Being an international student is exciting, but it can also be a little intimidating. In addition to a orientation program for new students, we are also here to help you as you settle into American life and student life at Otero.
Here are some tips to adjusting to a new culture:
- Do constructive things to get over the initial adjustment period. Remember you are here to learn. Apart from your study schedule, whenever time permits, explore La Junta, participate in special events and don’t be afraid to talk to engage people in conversation.
- Keep in touch with your family and friends at home. Letters, phone calls or email at regular intervals will help you get over the feeling of homesickness.
- Make a list of short-term and long-term goals of your life and place the list somewhere you will see it often. You will feel re-energized by checking the points you already achieved.
- There are bound to be behaviors or things that you see as unusual or different from how they are at home. Try to understand and respect the people you are around and learn from them.
Already accepted to Otero for the next term? Log on to the International Orientation Pre-Departure Course!
Sometimes going home after an extended stay in a new culture can cause some concern as you have changed, your friends and family may have changed or perhaps the state of your country has changed and it may take a little time to re-adjust.
Here are some tips to preparing to return home:
- Prepare for an adjustment process. Look at the areas where you will see there will be differences and prepare for those changes.
- Understand that the familiar will seem different. You may have different reactions to particular behaviors or places because your perspective has changed.
- There will be much "cultural catching up" to do. It may take some time to catch up on the “local” culture – who is who in music, sports, politics, what has been going on with the community, etc.
- Reserve judgments; as you re-adjust to home it can be easy to make snap judgments about things. Take the time to look deeper.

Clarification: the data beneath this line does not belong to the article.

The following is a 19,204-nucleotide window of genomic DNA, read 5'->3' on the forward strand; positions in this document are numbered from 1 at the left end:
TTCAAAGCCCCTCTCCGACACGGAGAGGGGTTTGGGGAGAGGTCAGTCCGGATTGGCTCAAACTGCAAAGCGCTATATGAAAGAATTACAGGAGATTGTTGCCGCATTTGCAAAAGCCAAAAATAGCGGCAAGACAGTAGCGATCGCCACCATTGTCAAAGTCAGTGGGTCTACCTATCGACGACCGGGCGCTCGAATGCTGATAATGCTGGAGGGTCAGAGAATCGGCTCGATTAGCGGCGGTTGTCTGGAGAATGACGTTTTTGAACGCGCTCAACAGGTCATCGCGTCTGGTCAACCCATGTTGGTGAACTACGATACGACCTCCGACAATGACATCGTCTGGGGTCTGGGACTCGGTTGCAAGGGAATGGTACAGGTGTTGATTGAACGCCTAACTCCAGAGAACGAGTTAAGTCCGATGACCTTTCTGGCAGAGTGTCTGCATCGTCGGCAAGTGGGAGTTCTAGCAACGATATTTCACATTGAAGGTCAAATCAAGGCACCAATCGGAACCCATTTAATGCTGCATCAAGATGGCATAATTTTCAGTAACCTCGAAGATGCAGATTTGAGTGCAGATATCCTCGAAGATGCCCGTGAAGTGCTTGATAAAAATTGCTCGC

- Respond thoughtfully and slowly understand that your behaviors may be altered as well and it may be difficult for your friends and family to understand at first.
- Cultivate sensibility; talk to friends and family about what has been going on with them during your absence.
- Remain flexible with your adjustment. It may be that your priorities have changed and that some parts that where a part of your life before do not fit as well. It is okay to recognize that and move on.
- Seek support networks of faculty, staff, and other students who have experienced living abroad and have experienced some of the same re-adjustment issues that you are having.
The term, culture shock, was introduced for the first time in 1958 to describe the anxiety produced when a person moves to a completely new environment. This term expresses the lack of direction, the feeling of not knowing what to do or how to do things in a new environment, and not knowing what is appropriate or inappropriate. The feeling of culture shock generally sets in after the first few weeks of coming to a new place, but it can come in cycles.
The symptoms of cultural shock can appear at different times. Although, one can experience real pain from culture shock; it is also an opportunity for redefining one's life objectives. It is a great opportunity for leaning and acquiring new perspectives. Culture shock can make one develop a better understanding of oneself and stimulate personal creativity.
If you feel that you are experiencing culture shock, please come and talk to the Director of International Programs.
- Sadness, loneliness, melancholy
- Preoccupation with health
- Aches, pains, and allergies